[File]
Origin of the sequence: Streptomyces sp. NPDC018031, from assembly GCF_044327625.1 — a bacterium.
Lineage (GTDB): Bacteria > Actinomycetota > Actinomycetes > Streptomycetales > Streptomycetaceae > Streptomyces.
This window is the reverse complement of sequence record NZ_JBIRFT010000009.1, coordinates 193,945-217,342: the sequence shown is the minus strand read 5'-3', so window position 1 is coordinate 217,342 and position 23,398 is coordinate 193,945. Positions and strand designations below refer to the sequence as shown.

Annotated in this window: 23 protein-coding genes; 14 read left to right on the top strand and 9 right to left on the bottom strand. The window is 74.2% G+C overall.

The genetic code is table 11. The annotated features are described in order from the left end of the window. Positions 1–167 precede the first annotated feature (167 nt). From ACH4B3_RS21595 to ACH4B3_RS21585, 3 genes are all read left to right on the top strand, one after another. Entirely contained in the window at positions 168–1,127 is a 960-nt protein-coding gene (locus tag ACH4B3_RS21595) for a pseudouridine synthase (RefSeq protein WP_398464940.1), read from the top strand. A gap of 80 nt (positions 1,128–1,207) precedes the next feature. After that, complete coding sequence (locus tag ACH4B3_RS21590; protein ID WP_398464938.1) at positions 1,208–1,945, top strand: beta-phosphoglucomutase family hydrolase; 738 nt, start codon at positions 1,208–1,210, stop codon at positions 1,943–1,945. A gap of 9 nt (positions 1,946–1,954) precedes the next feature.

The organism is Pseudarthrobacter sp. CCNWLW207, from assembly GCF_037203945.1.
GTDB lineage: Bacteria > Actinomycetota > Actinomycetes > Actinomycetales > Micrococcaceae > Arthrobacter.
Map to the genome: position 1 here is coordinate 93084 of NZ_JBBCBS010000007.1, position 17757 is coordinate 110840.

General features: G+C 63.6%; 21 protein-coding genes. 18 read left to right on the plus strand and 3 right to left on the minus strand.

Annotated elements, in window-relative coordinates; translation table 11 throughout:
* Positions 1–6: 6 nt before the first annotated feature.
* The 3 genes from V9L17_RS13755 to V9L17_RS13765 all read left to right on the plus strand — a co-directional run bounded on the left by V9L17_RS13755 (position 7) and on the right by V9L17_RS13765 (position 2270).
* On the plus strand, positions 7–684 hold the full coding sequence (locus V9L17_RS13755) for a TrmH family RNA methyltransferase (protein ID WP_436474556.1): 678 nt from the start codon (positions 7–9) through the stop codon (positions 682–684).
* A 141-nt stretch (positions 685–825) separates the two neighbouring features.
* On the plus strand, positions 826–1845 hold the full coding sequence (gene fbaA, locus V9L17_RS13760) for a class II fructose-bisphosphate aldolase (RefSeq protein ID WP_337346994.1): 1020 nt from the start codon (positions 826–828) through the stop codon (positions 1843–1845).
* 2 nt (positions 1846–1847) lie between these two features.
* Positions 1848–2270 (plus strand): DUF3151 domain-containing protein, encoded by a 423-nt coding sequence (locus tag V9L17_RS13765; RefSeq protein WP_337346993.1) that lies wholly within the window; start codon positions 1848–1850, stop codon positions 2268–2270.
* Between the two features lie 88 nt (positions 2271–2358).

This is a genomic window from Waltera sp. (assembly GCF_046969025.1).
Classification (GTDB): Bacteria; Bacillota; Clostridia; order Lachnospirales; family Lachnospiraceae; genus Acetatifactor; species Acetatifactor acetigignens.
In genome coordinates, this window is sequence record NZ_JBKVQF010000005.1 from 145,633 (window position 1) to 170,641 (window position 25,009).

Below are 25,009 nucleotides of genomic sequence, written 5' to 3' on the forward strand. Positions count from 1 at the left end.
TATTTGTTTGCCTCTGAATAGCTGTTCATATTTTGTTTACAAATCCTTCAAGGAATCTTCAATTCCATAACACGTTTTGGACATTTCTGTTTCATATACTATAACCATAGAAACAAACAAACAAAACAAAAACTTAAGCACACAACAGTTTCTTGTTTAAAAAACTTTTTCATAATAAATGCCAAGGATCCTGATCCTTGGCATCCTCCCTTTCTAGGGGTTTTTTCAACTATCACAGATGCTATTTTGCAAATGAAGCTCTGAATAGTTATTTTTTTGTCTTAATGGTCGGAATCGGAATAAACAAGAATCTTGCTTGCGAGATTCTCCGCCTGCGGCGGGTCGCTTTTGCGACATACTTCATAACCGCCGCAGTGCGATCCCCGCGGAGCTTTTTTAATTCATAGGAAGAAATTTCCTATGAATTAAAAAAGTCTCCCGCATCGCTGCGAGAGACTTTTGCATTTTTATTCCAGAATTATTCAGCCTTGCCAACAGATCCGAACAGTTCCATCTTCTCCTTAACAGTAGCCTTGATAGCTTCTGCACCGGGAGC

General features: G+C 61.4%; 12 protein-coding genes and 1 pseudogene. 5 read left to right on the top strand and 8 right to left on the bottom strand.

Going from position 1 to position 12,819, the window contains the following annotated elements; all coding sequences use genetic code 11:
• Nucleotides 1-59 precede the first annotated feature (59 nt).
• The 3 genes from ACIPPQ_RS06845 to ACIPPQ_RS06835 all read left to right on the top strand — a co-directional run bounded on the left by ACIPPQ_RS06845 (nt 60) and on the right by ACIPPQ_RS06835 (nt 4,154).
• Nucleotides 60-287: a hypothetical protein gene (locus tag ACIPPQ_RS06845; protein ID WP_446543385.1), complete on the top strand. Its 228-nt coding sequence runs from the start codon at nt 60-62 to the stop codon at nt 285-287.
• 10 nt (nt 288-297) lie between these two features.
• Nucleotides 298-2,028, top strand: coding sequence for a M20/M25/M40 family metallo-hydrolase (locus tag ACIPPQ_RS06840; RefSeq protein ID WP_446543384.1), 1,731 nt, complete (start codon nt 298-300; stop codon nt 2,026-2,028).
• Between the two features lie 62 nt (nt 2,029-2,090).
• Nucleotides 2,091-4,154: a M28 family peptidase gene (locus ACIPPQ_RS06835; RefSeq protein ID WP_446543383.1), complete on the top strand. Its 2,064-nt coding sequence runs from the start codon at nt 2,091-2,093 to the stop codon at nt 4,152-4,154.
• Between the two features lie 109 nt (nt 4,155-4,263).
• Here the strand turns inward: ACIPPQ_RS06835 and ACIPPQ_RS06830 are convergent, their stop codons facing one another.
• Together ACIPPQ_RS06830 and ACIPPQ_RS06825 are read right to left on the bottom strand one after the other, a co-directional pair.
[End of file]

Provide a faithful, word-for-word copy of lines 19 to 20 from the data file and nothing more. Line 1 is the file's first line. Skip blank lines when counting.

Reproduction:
This is a genomic window from Waltera sp. (assembly GCF_046969025.1).
Classification (GTDB): Bacteria; Bacillota; Clostridia; order Lachnospirales; family Lachnospiraceae; genus Acetatifactor; species Acetatifactor acetigignens.